How A Misinterpreted Anagram Predicted The Moons of Mars

Bertini, Wikimedia Commons
Bertini, Wikimedia Commons / Bertini, Wikimedia Commons

On the morning of July 25, 1610, Galileo pointed his telescope at Saturn and was surprised to find that it appeared to be flanked by two round blobs or bumps, one on either side. Unfortunately, Galileo’s telescope wasn’t quite advanced enough to pick out precisely what he had seen (his observations are now credited with being the earliest description of Saturn’s rings in astronomical history), but he nevertheless presumed that whatever he had seen was something special. And he wanted people to know about it.

Keen to announce his news and thereby secure credit for whatever it was he had discovered, Galileo sent letters to his friends and fellow astronomers. This being Galileo, the announcement was far from straightforward:


Each message that Galileo sent out contained little more than that jumbled string of letters, which when rearranged correctly spelled out the Latin sentence, “altissimum planetam tergeminum observavi”—or “I have observed that the highest planet is threefold.”

As the outermost planet known to science at the time, Saturn was the “highest planet” in question. And unaware that he had discovered its rings, Galileo was merely suggesting to his contemporaries that he had found that the planet was somehow divided into three parts. Announcing such a discovery in the form of an anagram might have bought Galileo some time to continue his observations, however, but there was a problem: Anagrams can easily be misinterpreted.

One of those to whom Galileo sent a letter was the German scientist Johannes Kepler. A keen astronomer himself, Kepler had followed and supported Galileo’s work for several years, so when the coded letter arrived at his home in Prague he quickly set to work solving it. Unfortunately for him, he got it completely wrong.

Kepler rearranged Galileo’s word jumble as “salve, umbistineum geminatum Martia proles,” which he interpreted as “be greeted, double-knob, children of Mars.” His solution was far from perfect (umbistineum isn’t really a grammatical Latin word, for one thing), but Kepler was nevertheless convinced that, not only had he correctly solved the riddle, but Galileo’s apparent discovery proved a theory he had been contemplating for several months.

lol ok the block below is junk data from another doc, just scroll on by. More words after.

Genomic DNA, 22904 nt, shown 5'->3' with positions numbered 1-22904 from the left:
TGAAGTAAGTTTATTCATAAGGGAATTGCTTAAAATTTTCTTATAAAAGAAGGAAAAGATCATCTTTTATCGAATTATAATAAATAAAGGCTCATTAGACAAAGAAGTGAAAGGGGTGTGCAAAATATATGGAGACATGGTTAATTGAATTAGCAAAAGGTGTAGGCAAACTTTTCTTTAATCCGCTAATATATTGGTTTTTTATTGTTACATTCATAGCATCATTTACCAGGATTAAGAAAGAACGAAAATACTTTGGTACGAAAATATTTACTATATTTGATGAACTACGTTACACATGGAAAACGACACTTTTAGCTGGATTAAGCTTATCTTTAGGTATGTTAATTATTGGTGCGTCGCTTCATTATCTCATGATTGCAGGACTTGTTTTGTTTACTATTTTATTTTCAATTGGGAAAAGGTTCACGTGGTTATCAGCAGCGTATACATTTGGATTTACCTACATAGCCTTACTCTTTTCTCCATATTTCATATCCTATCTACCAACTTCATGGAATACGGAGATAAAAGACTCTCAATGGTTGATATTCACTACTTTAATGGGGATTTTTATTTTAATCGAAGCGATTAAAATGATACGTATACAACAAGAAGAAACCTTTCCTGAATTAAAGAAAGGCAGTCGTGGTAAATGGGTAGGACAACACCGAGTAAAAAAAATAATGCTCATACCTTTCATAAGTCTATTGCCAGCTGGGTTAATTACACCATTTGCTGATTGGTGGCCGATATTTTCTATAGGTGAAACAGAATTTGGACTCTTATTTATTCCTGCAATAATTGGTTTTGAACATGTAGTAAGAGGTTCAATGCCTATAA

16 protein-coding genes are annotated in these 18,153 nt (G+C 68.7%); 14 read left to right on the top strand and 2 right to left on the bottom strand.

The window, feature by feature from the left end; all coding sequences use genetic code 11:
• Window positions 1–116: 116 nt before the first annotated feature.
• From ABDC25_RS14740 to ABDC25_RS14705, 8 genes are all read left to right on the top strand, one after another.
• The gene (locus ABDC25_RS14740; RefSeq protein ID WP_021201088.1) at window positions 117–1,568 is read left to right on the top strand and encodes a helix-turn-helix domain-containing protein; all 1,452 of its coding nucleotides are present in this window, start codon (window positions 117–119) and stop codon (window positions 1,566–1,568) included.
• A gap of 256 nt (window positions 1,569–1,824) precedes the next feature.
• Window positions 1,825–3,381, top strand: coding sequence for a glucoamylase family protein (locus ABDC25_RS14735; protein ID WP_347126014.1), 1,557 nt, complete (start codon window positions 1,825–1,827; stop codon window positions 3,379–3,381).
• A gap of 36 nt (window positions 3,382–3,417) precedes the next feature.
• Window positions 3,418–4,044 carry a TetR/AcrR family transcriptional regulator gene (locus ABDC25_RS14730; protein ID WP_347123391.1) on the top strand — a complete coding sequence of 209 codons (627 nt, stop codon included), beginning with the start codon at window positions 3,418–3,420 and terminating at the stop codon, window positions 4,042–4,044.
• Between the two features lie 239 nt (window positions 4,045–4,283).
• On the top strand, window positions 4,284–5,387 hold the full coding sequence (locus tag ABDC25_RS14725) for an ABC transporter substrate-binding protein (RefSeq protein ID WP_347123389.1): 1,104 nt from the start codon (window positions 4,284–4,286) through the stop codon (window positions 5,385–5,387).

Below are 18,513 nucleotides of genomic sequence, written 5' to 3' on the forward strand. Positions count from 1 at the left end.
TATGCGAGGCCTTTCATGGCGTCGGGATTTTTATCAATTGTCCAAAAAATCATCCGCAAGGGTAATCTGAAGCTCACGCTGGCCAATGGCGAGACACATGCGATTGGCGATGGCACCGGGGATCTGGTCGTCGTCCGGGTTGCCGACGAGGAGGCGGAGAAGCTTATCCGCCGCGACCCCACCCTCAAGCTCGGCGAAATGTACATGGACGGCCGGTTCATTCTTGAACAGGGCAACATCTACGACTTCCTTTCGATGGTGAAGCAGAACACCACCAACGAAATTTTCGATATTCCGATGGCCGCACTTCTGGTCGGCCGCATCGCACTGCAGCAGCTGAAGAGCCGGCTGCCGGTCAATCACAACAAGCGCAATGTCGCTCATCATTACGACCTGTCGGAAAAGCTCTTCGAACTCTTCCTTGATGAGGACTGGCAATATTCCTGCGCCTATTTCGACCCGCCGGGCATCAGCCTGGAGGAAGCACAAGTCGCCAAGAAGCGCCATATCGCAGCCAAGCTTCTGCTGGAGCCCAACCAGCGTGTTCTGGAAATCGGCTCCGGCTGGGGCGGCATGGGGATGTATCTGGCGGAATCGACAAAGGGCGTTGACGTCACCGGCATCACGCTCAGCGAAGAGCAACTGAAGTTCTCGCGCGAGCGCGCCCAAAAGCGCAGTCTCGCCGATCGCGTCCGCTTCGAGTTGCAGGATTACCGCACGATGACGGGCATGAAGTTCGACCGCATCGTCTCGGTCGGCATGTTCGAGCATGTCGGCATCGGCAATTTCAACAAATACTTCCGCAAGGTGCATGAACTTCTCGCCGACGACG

Earlier in 1610, Galileo had discovered the four so-called “Galilean moons” of Jupiter: Io, Europa, Ganymede and Callisto. Although we now know that Jupiter has several dozen moons of varying shapes, sizes, and orbits, at the time the announcement of just four natural satellites had led Kepler to presume that there must be a natural progression in the heavens: the Earth has one moon; Jupiter, two places further out from the Earth, has four; and sat between the two is Mars, which Kepler theorized must surely have two moons, to maintain the balanced celestial sequence 1, 2, 4 and so on (his only question was whether Saturn had six or eight).

Kepler got the anagram wrong, and the presumption that Jupiter only had four moons had been wrong. Yet as misguided as both these facts were, the assumption that Kepler made based on both of them—namely, that Mars had two moons—was entirely correct. Unfortunately for Kepler, his theory would not be proved until long after his death, as the two Martian moons Phobos and Deimos (named after Ares’s sons in Greek Mythology) were not discovered until 1877, by the American astronomer Asaph Hall.

Nevertheless, a misinterpretation of the anagram had accidentally predicted a major astronomical discovery of the 19th century, nearly 300 years before it occurred.

So remarkable was Kepler’s misguided—yet ultimately true—misinterpretation of Galileo’s puzzle that other stories and tall tales regarding his misinterpretations of Galileo’s anagrams soon began to emerge. According to the legend, Galileo sent a second coded message to Kepler later in 1610 when he discovered that Venus, like the Moon, has phases and therefore does not emit light itself but merely appears to shine due to reflected sunlight as it orbits nearer to the Sun than the Earth. The message this time read:

Haec immatura a me iam frustra leguntur oy

… or, “I am now bringing these immature things together in vain, oy!”

The correct solution was “Cynthiae figuras aemulatur mater amorum,” meaning “The Mother of Love (an epithet for the planet Venus) copies the forms of Cynthia (an epithet for the Moon).” Kepler however misinterpreted the message this time as “macula rufa in Jove est gyratur mathem,” or, “there is a red spot in Jupiter, which rotates mathematically.” Kepler had done it again. Entirely by mistake, he predicted the discovery of Jupiter’s Great Red Spot more than two centuries before it was officially discovered.

Unlike the earlier account of Galileo and Kepler’s word play, however, this second story might be apocryphal. Galileo certainly sent out this second anagram to Kepler later in 1610, but the idea that he (albeit unintentionally) managed to make a second groundbreaking astronomical prediction entirely by accident appears to be a step too far. One accidental discovery, it seems, is more than enough.